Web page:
Microsoft Corp, the world's largest software maker, is temporarily closing its office in Venezuela because of safety concerns as a 50-day national strike sparks riots.
Microsoft wants to ensure the safety of 85 sales and support workers in the company's Caracas office, located on the east side of Venezuela's capital, said Ricardo Adame, a Microsoft spokesman.
The decision follows a shutdown by international companies including Ford Motor Co, Royal Dutch/Shell Group and Coca-Cola Co, which have curtailed operations or closed offices in Venezuela after a strike aimed at deposing President Hugo Chavez began Dec. 2. The walkout has led to violence by supporters and opponents of the president. Rioting south of the city today killed one person and injured 14 others, Venezuela's Globovision reported.
"The great majority of US companies have ceased operations," said Antonio Herrera-Vaillant, general manager of the Venezuelan-American Chamber of Commerce. "There's also been a trend of companies that have actually pulled out completely."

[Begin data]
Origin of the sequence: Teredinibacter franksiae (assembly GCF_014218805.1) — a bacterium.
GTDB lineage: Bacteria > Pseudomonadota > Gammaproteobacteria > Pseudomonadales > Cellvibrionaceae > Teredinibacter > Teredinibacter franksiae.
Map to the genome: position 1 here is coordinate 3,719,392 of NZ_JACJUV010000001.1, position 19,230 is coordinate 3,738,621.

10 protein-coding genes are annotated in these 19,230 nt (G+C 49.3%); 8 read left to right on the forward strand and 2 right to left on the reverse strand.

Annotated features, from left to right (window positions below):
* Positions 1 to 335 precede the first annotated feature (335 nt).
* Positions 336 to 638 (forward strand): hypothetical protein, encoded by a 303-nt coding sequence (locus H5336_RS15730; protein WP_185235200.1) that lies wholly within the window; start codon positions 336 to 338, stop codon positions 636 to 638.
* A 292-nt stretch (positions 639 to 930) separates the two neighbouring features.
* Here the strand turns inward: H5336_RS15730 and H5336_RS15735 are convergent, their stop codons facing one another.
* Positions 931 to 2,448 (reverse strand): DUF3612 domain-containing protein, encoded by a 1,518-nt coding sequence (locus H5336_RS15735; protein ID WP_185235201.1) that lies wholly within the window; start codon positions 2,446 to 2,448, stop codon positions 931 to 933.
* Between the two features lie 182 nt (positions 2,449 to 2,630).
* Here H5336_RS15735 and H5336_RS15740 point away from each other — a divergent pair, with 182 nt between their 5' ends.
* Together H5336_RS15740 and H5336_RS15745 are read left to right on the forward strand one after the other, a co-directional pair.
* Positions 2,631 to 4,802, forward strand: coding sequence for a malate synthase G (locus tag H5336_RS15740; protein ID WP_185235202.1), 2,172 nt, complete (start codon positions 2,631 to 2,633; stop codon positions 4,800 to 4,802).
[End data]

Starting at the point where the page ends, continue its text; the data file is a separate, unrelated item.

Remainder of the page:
Oracle Corp. is among foreign companies that have scaled back operations by shortening hours or giving their employees the choice of working from home. Some foreign company workers also have participated in the strike.
"Most people are working from home," said Dave Samson, spokesman at Oracle, which employs less than 100 workers in Caracas. "We're really leaving it to them to determine when and if to go into the office."
Avon Products Inc, the largest direct seller of cosmetics, said it was continuing to operate, though at a reduced capacity.
"The situation has had some impact on our shipping and distributing products in the country," said Avon spokesman Victor Beaudet. "It's a very serious situation that we are continuing to monitor."